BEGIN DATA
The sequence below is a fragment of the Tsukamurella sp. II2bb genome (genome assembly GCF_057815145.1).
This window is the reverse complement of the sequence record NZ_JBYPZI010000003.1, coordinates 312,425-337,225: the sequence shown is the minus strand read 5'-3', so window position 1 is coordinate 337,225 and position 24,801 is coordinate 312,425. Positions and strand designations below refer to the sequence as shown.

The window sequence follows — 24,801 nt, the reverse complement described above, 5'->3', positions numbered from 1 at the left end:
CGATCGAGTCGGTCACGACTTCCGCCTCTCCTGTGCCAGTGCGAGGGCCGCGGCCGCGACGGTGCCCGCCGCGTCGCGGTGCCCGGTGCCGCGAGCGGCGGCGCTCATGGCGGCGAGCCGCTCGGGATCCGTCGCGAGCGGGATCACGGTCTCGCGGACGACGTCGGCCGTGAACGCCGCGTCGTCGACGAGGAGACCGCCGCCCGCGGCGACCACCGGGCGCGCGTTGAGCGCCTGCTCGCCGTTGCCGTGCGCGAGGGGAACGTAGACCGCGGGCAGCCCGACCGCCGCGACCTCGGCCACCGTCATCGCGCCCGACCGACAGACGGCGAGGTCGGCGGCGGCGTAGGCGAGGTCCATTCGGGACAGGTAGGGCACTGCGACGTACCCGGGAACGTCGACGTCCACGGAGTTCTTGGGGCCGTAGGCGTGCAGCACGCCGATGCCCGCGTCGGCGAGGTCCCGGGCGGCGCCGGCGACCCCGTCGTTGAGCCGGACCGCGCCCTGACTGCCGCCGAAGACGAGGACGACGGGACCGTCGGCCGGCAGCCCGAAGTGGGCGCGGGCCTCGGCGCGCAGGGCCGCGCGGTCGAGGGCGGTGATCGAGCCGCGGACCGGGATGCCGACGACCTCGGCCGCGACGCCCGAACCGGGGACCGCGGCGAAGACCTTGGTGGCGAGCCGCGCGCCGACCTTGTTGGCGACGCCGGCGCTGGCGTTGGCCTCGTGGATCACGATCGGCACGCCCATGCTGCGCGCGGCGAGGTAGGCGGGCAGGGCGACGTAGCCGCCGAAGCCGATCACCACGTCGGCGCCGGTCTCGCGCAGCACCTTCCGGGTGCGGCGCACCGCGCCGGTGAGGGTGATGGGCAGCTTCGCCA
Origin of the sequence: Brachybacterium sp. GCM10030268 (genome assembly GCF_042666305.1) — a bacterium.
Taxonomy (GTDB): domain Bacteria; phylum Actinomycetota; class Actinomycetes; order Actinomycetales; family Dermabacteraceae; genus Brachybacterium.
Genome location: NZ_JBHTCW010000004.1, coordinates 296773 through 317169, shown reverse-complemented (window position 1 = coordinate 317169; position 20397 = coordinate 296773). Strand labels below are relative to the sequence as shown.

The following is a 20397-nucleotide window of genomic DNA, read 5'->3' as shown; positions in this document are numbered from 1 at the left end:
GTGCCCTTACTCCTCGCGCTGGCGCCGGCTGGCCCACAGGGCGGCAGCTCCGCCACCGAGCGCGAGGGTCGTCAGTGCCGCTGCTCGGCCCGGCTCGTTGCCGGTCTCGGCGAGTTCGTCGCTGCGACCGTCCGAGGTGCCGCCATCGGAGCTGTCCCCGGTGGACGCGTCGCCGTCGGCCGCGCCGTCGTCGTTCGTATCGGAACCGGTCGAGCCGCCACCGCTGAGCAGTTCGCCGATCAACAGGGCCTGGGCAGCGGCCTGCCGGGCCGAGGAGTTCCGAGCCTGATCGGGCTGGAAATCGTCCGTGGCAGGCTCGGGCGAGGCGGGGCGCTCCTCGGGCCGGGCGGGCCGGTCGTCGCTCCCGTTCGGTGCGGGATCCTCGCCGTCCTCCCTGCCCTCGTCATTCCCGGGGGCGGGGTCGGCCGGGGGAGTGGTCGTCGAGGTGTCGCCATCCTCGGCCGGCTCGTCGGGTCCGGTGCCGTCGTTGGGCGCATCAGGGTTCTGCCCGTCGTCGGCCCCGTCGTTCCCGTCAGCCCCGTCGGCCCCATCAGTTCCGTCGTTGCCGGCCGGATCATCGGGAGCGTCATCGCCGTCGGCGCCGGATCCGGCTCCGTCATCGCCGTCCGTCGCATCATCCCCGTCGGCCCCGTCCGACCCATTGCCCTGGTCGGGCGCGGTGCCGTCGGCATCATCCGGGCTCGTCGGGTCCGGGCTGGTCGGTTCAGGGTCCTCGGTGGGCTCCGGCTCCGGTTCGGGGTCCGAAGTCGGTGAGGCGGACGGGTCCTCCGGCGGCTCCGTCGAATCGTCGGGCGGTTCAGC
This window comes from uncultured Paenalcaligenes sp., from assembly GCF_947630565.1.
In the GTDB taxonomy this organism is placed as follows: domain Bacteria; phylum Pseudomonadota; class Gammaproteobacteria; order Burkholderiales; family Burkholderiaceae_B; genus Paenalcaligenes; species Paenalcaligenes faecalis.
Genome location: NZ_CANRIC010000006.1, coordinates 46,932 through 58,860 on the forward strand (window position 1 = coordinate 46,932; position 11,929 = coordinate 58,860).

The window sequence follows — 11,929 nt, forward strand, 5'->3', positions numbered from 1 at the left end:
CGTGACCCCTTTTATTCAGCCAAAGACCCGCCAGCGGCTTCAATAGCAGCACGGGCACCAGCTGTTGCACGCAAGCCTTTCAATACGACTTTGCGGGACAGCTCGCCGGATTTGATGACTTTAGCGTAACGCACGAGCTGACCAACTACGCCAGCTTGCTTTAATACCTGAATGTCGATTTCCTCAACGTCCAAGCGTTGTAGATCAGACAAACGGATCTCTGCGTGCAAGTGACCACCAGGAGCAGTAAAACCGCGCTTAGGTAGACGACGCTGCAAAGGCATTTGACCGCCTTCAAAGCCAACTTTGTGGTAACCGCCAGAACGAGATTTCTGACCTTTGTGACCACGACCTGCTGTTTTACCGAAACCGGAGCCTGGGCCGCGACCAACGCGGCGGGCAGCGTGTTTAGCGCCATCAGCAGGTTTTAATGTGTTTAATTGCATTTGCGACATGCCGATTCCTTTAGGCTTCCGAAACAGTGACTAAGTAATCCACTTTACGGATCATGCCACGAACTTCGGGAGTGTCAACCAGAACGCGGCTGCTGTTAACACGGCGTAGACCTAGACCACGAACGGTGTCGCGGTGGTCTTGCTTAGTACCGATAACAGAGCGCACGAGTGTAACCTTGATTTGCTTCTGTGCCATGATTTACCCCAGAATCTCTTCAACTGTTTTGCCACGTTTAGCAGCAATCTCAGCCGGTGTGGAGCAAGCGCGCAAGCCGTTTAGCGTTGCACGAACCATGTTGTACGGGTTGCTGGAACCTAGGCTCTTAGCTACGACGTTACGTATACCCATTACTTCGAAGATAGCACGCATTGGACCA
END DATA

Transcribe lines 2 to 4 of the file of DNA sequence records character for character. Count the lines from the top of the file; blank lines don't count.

This window is the reverse complement of the sequence record NZ_JBYPZI010000003.1, coordinates 312,425-337,225: the sequence shown is the minus strand read 5'-3', so window position 1 is coordinate 337,225 and position 24,801 is coordinate 312,425. Positions and strand designations below refer to the sequence as shown.

The window sequence follows — 24,801 nt, the reverse complement described above, 5'->3', positions numbered from 1 at the left end:
CGATCGAGTCGGTCACGACTTCCGCCTCTCCTGTGCCAGTGCGAGGGCCGCGGCCGCGACGGTGCCCGCCGCGTCGCGGTGCCCGGTGCCGCGAGCGGCGGCGCTCATGGCGGCGAGCCGCTCGGGATCCGTCGCGAGCGGGATCACGGTCTCGCGGACGACGTCGGCCGTGAACGCCGCGTCGTCGACGAGGAGACCGCCGCCCGCGGCGACCACCGGGCGCGCGTTGAGCGCCTGCTCGCCGTTGCCGTGCGCGAGGGGAACGTAGACCGCGGGCAGCCCGACCGCCGCGACCTCGGCCACCGTCATCGCGCCCGACCGACAGACGGCGAGGTCGGCGGCGGCGTAGGCGAGGTCCATTCGGGACAGGTAGGGCACTGCGACGTACCCGGGAACGTCGACGTCCACGGAGTTCTTGGGGCCGTAGGCGTGCAGCACGCCGATGCCCGCGTCGGCGAGGTCCCGGGCGGCGCCGGCGACCCCGTCGTTGAGCCGGACCGCGCCCTGACTGCCGCCGAAGACGAGGACGACGGGACCGTCGGCCGGCAGCCCGAAGTGGGCGCGGGCCTCGGCGCGCAGGGCCGCGCGGTCGAGGGCGGTGATCGAGCCGCGGACCGGGATGCCGACGACCTCGGCCGCGACGCCCGAACCGGGGACCGCGGCGAAGACCTTGGTGGCGAGCCGCGCGCCGACCTTGTTGGCGACGCCGGCGCTGGCGTTGGCCTCGTGGATCACGATCGGCACGCCCATGCTGCGCGCGGCGAGGTAGGCGGGCAGGGCGACGTAGCCGCCGAAGCCGATCACCACGTCGGCGCCGGTCTCGCGCAGCACCTTCCGGGTGCGGCGCACCGCGCCGGTGAGGGTGATGGGCAGCTTCGCCA